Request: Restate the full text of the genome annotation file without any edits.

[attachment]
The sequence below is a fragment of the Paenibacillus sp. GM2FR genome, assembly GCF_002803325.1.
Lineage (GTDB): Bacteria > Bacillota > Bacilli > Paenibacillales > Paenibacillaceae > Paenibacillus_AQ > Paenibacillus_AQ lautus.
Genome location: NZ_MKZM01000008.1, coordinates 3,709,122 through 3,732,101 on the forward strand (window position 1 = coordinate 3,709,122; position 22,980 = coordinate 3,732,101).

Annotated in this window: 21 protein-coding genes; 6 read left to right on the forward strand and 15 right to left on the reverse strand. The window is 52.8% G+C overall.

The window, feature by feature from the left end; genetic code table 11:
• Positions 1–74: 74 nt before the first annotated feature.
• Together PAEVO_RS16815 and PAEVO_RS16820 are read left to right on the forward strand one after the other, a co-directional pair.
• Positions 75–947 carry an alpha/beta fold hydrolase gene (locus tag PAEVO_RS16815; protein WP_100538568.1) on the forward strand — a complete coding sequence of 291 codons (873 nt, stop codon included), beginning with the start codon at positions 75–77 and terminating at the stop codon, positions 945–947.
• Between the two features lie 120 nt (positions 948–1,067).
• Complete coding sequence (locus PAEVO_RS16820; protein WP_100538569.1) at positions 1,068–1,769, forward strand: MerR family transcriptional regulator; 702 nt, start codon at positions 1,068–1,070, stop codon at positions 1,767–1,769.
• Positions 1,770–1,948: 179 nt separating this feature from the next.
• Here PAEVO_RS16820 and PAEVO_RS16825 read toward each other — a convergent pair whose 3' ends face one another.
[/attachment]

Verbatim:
The sequence below is a fragment of the Paenibacillus sp. GM2FR genome, assembly GCF_002803325.1.
Lineage (GTDB): Bacteria > Bacillota > Bacilli > Paenibacillales > Paenibacillaceae > Paenibacillus_AQ > Paenibacillus_AQ lautus.
Genome location: NZ_MKZM01000008.1, coordinates 3,709,122 through 3,732,101 on the forward strand (window position 1 = coordinate 3,709,122; position 22,980 = coordinate 3,732,101).

Annotated in this window: 21 protein-coding genes; 6 read left to right on the forward strand and 15 right to left on the reverse strand. The window is 52.8% G+C overall.

The window, feature by feature from the left end; genetic code table 11:
• Positions 1–74: 74 nt before the first annotated feature.
• Together PAEVO_RS16815 and PAEVO_RS16820 are read left to right on the forward strand one after the other, a co-directional pair.
• Positions 75–947 carry an alpha/beta fold hydrolase gene (locus tag PAEVO_RS16815; protein WP_100538568.1) on the forward strand — a complete coding sequence of 291 codons (873 nt, stop codon included), beginning with the start codon at positions 75–77 and terminating at the stop codon, positions 945–947.
• Between the two features lie 120 nt (positions 948–1,067).
• Complete coding sequence (locus PAEVO_RS16820; protein WP_100538569.1) at positions 1,068–1,769, forward strand: MerR family transcriptional regulator; 702 nt, start codon at positions 1,068–1,070, stop codon at positions 1,767–1,769.
• Positions 1,770–1,948: 179 nt separating this feature from the next.
• Here PAEVO_RS16820 and PAEVO_RS16825 read toward each other — a convergent pair whose 3' ends face one another.